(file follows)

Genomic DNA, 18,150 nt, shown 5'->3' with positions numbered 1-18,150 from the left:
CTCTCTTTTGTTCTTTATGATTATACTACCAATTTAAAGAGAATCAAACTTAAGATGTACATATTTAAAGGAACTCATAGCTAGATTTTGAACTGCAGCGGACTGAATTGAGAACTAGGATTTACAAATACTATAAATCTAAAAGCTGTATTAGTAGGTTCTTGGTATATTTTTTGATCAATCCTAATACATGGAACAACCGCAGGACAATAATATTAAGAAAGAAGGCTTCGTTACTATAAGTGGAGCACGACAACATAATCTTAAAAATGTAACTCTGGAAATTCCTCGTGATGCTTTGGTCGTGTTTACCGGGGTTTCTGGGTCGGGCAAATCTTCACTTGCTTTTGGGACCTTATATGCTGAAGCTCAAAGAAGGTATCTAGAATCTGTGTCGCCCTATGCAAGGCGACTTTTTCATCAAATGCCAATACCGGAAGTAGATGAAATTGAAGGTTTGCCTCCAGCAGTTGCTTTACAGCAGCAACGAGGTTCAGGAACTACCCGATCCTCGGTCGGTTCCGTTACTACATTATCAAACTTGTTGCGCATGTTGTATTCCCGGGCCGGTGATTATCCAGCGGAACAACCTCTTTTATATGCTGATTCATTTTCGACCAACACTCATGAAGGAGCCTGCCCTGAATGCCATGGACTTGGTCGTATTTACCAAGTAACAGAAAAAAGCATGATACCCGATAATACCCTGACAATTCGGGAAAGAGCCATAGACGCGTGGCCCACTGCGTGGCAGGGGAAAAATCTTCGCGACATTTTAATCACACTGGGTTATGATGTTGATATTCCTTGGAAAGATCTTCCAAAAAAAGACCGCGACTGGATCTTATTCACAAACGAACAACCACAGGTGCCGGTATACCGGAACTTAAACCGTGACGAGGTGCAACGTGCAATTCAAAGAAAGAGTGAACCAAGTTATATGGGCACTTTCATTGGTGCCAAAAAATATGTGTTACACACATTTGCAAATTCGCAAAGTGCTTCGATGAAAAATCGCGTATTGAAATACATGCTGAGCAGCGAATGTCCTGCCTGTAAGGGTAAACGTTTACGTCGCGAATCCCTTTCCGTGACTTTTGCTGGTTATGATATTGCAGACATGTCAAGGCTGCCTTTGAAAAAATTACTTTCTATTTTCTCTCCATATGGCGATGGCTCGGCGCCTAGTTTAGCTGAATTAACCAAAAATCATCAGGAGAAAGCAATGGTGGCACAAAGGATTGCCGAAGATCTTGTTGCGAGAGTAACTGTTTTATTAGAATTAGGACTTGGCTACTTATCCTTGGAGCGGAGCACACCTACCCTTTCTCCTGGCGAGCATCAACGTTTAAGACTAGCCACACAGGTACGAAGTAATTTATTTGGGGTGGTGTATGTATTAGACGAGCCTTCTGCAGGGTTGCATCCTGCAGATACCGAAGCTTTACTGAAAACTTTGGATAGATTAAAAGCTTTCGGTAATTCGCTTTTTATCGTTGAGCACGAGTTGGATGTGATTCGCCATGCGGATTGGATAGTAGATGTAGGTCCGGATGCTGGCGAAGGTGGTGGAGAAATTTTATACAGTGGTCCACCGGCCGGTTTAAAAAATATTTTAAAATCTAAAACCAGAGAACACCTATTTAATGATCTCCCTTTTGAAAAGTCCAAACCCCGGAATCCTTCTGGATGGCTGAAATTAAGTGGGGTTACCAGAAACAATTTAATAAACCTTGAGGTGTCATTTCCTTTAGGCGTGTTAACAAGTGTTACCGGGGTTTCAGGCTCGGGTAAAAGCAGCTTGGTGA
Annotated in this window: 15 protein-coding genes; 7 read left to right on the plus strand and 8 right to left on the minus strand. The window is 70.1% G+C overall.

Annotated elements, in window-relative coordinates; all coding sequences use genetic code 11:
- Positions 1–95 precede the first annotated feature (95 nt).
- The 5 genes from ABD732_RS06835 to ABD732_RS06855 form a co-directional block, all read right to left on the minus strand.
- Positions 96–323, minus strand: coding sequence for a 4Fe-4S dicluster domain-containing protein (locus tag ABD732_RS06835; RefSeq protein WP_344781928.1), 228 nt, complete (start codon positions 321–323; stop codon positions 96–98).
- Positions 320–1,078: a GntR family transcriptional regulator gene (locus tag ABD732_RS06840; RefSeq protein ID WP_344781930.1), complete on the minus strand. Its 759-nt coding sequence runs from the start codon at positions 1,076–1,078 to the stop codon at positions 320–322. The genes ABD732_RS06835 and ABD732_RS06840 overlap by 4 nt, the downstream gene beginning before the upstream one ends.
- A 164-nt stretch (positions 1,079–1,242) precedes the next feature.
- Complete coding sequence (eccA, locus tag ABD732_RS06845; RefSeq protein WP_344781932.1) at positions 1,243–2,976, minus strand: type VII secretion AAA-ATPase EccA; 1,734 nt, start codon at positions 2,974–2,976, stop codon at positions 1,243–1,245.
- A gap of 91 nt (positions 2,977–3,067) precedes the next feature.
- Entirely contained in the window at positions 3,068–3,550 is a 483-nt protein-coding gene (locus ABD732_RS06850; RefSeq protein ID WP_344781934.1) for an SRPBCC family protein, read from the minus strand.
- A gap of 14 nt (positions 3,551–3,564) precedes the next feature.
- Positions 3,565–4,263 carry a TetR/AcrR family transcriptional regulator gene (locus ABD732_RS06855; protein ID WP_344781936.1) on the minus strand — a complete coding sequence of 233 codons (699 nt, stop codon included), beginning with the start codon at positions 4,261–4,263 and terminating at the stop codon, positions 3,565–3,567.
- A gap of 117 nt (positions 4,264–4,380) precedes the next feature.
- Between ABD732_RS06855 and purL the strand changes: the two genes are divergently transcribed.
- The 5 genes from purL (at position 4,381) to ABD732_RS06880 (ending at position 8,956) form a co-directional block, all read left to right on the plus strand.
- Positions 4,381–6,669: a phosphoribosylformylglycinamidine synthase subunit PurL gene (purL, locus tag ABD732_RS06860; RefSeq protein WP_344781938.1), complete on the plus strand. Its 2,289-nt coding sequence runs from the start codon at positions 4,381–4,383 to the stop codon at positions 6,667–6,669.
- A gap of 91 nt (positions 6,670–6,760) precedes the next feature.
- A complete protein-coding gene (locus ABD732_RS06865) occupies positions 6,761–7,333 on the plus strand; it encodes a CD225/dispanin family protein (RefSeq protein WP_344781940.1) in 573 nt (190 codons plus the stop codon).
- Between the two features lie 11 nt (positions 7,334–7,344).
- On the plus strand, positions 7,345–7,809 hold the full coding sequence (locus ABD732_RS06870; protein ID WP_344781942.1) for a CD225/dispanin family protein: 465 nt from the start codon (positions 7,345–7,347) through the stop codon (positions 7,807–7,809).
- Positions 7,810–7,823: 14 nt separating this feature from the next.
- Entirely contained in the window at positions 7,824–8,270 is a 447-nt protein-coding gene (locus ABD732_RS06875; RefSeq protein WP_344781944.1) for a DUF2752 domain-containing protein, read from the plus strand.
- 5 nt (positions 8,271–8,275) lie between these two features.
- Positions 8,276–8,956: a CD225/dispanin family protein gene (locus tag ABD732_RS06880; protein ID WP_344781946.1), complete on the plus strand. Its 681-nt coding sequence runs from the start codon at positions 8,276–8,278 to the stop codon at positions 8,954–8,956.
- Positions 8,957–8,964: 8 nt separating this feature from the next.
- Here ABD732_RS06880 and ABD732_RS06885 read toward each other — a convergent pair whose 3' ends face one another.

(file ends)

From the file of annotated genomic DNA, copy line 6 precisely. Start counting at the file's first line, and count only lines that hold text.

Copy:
- The 5 genes from ABD732_RS06835 to ABD732_RS06855 form a co-directional block, all read right to left on the minus strand.